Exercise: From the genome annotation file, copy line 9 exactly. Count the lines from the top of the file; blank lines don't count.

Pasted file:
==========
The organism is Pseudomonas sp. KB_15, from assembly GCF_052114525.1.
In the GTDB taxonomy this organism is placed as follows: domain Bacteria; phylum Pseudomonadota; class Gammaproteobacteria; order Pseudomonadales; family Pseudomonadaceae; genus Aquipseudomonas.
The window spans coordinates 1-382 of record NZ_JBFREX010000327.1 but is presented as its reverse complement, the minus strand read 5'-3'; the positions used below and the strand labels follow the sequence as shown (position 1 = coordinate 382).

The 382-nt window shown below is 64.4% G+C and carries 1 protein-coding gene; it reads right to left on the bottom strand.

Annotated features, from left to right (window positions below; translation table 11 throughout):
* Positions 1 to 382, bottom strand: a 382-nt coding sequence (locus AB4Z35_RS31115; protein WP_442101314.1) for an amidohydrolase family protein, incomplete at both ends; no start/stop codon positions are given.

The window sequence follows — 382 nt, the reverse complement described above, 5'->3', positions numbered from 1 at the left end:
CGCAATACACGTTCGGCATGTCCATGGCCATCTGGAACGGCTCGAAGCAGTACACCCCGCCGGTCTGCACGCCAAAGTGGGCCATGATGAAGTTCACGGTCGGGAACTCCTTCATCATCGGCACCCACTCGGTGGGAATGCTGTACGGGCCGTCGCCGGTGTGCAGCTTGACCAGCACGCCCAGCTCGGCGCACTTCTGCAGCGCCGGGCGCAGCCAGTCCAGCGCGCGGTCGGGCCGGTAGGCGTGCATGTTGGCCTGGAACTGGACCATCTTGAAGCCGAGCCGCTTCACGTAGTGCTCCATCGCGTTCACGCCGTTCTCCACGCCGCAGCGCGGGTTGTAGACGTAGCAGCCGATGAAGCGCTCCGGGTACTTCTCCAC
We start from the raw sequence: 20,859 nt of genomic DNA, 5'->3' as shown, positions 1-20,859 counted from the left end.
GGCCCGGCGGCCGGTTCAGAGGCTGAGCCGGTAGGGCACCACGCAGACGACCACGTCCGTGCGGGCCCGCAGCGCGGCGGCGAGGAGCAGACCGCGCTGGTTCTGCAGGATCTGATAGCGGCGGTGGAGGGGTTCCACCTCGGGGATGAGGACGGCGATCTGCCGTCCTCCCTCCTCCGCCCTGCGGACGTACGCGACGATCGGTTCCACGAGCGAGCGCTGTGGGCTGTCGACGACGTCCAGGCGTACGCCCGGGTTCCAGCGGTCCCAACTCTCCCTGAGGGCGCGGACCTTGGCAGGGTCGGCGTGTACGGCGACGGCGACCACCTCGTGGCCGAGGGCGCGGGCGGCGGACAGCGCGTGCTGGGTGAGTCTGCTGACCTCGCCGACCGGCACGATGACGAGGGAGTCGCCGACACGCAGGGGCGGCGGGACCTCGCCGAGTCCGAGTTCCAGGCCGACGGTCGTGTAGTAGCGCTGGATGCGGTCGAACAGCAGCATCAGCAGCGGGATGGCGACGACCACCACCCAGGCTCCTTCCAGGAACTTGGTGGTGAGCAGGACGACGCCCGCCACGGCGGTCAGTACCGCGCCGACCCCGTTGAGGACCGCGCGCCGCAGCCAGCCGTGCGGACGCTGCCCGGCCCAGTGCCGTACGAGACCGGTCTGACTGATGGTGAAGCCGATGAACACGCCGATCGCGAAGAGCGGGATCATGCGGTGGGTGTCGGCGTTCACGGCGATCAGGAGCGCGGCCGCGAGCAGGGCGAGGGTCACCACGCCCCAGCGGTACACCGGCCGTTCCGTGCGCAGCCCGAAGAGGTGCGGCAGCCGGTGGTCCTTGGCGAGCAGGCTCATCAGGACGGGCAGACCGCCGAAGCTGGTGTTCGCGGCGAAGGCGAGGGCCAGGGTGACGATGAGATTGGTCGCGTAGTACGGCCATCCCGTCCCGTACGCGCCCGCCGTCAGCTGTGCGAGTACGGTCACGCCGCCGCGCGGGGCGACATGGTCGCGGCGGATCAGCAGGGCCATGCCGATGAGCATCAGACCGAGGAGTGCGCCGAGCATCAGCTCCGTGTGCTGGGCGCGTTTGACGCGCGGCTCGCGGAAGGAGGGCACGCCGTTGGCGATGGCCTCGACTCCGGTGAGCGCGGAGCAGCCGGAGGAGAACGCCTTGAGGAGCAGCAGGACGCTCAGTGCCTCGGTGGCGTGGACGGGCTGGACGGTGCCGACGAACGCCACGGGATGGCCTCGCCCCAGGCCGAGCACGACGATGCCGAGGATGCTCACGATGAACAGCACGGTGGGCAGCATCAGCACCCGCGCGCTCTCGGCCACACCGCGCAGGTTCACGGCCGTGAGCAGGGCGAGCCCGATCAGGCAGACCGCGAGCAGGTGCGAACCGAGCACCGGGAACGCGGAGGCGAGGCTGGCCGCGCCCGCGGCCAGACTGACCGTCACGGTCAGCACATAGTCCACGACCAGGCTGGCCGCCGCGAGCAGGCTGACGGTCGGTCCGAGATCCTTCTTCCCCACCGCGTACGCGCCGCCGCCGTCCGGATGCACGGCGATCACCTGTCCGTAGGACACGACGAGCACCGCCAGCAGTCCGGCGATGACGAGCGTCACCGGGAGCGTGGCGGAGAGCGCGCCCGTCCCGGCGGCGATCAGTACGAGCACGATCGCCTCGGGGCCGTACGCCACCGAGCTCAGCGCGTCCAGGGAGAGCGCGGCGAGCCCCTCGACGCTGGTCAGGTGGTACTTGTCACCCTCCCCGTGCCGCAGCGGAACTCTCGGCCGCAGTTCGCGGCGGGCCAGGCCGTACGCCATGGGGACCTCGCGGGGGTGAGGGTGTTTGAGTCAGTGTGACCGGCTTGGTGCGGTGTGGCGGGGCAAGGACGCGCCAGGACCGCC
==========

We start from the raw sequence: 20,859 nt of genomic DNA, 5'->3' as shown, positions 1-20,859 counted from the left end.